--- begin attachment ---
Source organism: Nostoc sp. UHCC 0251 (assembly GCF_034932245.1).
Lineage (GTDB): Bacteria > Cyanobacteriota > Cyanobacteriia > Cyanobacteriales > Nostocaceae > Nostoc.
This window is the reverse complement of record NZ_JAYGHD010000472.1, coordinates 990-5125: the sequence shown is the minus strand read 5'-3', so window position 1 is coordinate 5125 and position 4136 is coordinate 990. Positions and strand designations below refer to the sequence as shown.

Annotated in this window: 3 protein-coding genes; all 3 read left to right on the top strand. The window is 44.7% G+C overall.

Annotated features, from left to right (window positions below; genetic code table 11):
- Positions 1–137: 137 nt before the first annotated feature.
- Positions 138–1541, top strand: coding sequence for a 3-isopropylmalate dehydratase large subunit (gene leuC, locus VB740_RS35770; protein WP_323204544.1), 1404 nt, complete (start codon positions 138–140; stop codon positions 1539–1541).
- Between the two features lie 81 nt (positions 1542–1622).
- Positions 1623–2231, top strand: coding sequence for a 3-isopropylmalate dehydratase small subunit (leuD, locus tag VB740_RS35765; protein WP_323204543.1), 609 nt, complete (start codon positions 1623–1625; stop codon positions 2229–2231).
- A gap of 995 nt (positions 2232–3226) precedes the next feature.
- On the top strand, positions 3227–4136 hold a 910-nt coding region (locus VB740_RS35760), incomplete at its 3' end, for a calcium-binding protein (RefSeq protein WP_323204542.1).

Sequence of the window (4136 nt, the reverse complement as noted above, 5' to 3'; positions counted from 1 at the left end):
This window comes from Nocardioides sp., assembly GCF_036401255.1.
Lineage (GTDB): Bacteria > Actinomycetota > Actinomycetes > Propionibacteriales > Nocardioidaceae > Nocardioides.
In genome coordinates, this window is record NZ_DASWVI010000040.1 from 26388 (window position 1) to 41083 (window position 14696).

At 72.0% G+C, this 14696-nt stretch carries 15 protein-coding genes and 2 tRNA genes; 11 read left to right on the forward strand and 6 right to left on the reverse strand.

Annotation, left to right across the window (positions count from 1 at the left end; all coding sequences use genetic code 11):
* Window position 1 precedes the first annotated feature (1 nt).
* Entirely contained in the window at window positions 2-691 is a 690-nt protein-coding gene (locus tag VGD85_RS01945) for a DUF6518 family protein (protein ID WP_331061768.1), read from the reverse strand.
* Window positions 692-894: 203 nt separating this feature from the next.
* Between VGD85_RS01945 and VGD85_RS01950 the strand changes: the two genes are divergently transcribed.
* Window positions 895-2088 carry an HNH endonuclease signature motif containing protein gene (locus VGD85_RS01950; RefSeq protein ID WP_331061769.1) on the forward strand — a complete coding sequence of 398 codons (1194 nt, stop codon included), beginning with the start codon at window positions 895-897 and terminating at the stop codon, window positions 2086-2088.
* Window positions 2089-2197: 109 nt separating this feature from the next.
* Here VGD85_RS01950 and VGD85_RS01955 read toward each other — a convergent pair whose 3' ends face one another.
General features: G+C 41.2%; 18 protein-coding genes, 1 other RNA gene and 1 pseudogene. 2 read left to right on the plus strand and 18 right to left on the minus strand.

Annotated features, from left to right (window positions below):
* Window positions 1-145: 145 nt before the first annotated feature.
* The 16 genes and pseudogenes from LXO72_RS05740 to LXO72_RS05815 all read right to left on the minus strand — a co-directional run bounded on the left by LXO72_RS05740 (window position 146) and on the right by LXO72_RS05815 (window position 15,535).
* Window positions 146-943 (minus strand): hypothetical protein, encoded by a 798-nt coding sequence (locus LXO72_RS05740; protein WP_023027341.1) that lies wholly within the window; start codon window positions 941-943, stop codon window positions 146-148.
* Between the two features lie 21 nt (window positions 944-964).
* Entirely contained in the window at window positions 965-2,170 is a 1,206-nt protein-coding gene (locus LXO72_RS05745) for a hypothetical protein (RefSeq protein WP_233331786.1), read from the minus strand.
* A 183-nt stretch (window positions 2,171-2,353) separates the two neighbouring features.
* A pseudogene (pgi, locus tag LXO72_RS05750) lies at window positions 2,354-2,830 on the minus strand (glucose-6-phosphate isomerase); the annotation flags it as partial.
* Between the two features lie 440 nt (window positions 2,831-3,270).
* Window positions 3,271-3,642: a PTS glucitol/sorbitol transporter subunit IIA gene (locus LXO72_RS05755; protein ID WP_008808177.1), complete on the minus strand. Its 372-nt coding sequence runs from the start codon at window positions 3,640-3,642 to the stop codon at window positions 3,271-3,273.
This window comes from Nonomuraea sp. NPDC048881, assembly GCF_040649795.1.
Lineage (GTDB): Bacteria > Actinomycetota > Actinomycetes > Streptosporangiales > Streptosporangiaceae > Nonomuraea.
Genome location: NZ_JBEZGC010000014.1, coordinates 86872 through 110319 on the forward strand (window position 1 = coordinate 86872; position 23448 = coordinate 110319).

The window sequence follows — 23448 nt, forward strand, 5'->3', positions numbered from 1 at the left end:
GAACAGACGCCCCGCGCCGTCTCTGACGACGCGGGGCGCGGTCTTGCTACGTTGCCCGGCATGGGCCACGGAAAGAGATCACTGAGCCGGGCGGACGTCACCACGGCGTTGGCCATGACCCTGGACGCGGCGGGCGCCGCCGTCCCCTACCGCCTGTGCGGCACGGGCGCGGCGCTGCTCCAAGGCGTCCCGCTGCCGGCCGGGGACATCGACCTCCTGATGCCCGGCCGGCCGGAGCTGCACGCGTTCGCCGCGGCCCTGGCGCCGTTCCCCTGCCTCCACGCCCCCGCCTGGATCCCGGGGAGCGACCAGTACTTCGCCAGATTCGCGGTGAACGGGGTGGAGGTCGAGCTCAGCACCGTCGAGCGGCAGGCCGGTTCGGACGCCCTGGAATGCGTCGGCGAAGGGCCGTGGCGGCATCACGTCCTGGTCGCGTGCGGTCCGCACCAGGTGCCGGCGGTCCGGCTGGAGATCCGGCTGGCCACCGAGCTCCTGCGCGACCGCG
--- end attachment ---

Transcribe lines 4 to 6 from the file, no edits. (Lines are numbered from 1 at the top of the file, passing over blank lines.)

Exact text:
Annotated in this window: 3 protein-coding genes; all 3 read left to right on the top strand. The window is 44.7% G+C overall.

Annotated features, from left to right (window positions below; genetic code table 11):
- Positions 1–137: 137 nt before the first annotated feature.